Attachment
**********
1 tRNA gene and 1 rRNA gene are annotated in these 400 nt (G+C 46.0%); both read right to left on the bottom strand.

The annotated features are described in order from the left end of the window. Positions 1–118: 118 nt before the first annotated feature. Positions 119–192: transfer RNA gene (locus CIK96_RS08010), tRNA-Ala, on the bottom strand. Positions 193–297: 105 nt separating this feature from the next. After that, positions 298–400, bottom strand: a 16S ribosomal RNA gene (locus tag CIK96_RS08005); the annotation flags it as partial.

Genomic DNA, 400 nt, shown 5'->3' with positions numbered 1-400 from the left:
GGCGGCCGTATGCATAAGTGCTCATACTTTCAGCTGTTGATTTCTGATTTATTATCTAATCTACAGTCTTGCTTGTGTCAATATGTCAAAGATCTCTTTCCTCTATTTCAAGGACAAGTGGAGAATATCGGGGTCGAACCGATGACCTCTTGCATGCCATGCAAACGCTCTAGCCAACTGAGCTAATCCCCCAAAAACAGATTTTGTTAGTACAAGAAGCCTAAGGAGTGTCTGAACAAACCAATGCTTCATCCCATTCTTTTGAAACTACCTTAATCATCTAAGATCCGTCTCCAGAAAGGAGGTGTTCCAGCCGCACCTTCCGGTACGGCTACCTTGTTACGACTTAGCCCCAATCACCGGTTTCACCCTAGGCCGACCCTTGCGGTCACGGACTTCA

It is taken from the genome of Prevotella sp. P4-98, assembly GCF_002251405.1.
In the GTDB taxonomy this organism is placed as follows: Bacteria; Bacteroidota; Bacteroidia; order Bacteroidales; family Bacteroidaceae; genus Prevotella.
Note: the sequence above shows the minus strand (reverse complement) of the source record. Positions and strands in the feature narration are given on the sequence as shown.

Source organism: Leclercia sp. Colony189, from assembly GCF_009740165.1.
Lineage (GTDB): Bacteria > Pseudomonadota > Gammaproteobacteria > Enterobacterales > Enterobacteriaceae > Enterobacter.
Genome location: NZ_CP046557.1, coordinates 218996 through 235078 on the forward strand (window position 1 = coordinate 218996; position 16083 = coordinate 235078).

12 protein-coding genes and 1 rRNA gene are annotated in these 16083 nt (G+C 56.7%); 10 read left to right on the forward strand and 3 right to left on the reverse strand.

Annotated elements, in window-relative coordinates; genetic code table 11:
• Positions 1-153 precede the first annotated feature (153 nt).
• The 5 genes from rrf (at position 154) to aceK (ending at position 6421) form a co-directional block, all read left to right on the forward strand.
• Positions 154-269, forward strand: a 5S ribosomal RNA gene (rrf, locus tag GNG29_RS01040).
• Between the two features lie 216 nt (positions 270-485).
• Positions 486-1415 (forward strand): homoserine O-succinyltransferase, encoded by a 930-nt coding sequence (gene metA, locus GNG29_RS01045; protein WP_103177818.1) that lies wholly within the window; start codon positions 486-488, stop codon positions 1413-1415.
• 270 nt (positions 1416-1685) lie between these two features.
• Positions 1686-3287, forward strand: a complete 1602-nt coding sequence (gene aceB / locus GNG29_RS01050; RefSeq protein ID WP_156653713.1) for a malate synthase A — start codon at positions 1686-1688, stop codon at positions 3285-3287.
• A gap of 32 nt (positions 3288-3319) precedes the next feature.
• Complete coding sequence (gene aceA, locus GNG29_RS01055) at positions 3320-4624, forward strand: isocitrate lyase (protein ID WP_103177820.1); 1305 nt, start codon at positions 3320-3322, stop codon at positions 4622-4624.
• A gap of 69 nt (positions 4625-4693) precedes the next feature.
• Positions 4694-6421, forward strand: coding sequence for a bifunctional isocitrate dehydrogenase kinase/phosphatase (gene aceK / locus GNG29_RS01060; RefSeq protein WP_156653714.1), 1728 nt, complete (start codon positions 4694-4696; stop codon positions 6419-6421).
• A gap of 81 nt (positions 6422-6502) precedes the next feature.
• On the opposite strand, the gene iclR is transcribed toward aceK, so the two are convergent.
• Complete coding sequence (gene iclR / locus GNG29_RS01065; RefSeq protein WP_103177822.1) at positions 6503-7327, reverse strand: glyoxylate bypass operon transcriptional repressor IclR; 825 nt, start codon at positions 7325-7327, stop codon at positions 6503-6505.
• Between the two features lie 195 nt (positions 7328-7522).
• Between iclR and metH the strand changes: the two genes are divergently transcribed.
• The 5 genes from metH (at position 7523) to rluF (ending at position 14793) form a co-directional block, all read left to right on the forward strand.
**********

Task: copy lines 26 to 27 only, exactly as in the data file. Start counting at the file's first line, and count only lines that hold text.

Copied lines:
• Complete coding sequence (gene iclR / locus GNG29_RS01065; RefSeq protein WP_103177822.1) at positions 6503-7327, reverse strand: glyoxylate bypass operon transcriptional repressor IclR; 825 nt, start codon at positions 7325-7327, stop codon at positions 6503-6505.
• Between the two features lie 195 nt (positions 7328-7522).